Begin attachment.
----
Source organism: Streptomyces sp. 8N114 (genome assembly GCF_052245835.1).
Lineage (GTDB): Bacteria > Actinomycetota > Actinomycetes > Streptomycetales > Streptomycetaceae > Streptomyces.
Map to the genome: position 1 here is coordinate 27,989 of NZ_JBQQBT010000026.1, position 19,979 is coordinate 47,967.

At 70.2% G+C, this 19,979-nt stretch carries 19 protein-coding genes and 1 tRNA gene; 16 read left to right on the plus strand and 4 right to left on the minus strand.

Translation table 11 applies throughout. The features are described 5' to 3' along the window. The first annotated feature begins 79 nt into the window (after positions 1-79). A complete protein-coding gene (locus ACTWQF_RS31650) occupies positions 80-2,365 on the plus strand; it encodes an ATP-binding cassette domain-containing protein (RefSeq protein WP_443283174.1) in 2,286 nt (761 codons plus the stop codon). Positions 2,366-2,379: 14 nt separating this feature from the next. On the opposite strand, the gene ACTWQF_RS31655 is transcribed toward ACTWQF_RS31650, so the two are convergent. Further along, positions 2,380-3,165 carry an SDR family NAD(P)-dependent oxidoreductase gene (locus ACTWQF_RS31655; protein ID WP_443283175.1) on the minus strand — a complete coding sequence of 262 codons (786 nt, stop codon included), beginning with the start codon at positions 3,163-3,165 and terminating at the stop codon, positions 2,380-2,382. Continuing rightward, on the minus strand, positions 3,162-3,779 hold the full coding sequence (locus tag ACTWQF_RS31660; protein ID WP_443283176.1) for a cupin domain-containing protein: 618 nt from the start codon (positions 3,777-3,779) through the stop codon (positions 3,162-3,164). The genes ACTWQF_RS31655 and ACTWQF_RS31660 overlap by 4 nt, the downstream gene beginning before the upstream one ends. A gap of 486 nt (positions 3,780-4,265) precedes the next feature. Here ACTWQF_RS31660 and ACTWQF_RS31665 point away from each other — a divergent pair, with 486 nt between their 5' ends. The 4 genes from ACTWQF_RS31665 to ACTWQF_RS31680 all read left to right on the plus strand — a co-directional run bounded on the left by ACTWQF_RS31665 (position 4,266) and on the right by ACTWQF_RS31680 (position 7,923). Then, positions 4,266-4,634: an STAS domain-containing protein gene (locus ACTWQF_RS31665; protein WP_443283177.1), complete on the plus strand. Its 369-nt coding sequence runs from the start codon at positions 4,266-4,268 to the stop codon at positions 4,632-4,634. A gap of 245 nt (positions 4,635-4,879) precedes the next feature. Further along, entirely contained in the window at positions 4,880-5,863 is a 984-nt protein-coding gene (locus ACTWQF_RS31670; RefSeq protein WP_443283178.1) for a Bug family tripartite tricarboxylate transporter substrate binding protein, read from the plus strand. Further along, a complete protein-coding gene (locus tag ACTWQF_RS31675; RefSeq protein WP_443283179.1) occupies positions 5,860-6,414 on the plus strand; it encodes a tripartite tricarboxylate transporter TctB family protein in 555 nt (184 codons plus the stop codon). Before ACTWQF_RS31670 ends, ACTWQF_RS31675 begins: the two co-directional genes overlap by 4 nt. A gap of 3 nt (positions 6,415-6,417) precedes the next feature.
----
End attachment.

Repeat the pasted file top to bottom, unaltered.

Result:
Source organism: Streptomyces sp. 8N114 (genome assembly GCF_052245835.1).
Lineage (GTDB): Bacteria > Actinomycetota > Actinomycetes > Streptomycetales > Streptomycetaceae > Streptomyces.
Map to the genome: position 1 here is coordinate 27,989 of NZ_JBQQBT010000026.1, position 19,979 is coordinate 47,967.

At 70.2% G+C, this 19,979-nt stretch carries 19 protein-coding genes and 1 tRNA gene; 16 read left to right on the plus strand and 4 right to left on the minus strand.

Translation table 11 applies throughout. The features are described 5' to 3' along the window. The first annotated feature begins 79 nt into the window (after positions 1-79). A complete protein-coding gene (locus ACTWQF_RS31650) occupies positions 80-2,365 on the plus strand; it encodes an ATP-binding cassette domain-containing protein (RefSeq protein WP_443283174.1) in 2,286 nt (761 codons plus the stop codon). Positions 2,366-2,379: 14 nt separating this feature from the next. On the opposite strand, the gene ACTWQF_RS31655 is transcribed toward ACTWQF_RS31650, so the two are convergent. Further along, positions 2,380-3,165 carry an SDR family NAD(P)-dependent oxidoreductase gene (locus ACTWQF_RS31655; protein ID WP_443283175.1) on the minus strand — a complete coding sequence of 262 codons (786 nt, stop codon included), beginning with the start codon at positions 3,163-3,165 and terminating at the stop codon, positions 2,380-2,382. Continuing rightward, on the minus strand, positions 3,162-3,779 hold the full coding sequence (locus tag ACTWQF_RS31660; protein ID WP_443283176.1) for a cupin domain-containing protein: 618 nt from the start codon (positions 3,777-3,779) through the stop codon (positions 3,162-3,164). The genes ACTWQF_RS31655 and ACTWQF_RS31660 overlap by 4 nt, the downstream gene beginning before the upstream one ends. A gap of 486 nt (positions 3,780-4,265) precedes the next feature. Here ACTWQF_RS31660 and ACTWQF_RS31665 point away from each other — a divergent pair, with 486 nt between their 5' ends. The 4 genes from ACTWQF_RS31665 to ACTWQF_RS31680 all read left to right on the plus strand — a co-directional run bounded on the left by ACTWQF_RS31665 (position 4,266) and on the right by ACTWQF_RS31680 (position 7,923). Then, positions 4,266-4,634: an STAS domain-containing protein gene (locus ACTWQF_RS31665; protein WP_443283177.1), complete on the plus strand. Its 369-nt coding sequence runs from the start codon at positions 4,266-4,268 to the stop codon at positions 4,632-4,634. A gap of 245 nt (positions 4,635-4,879) precedes the next feature. Further along, entirely contained in the window at positions 4,880-5,863 is a 984-nt protein-coding gene (locus ACTWQF_RS31670; RefSeq protein WP_443283178.1) for a Bug family tripartite tricarboxylate transporter substrate binding protein, read from the plus strand. Further along, a complete protein-coding gene (locus tag ACTWQF_RS31675; RefSeq protein WP_443283179.1) occupies positions 5,860-6,414 on the plus strand; it encodes a tripartite tricarboxylate transporter TctB family protein in 555 nt (184 codons plus the stop codon). Before ACTWQF_RS31670 ends, ACTWQF_RS31675 begins: the two co-directional genes overlap by 4 nt. A gap of 3 nt (positions 6,415-6,417) precedes the next feature.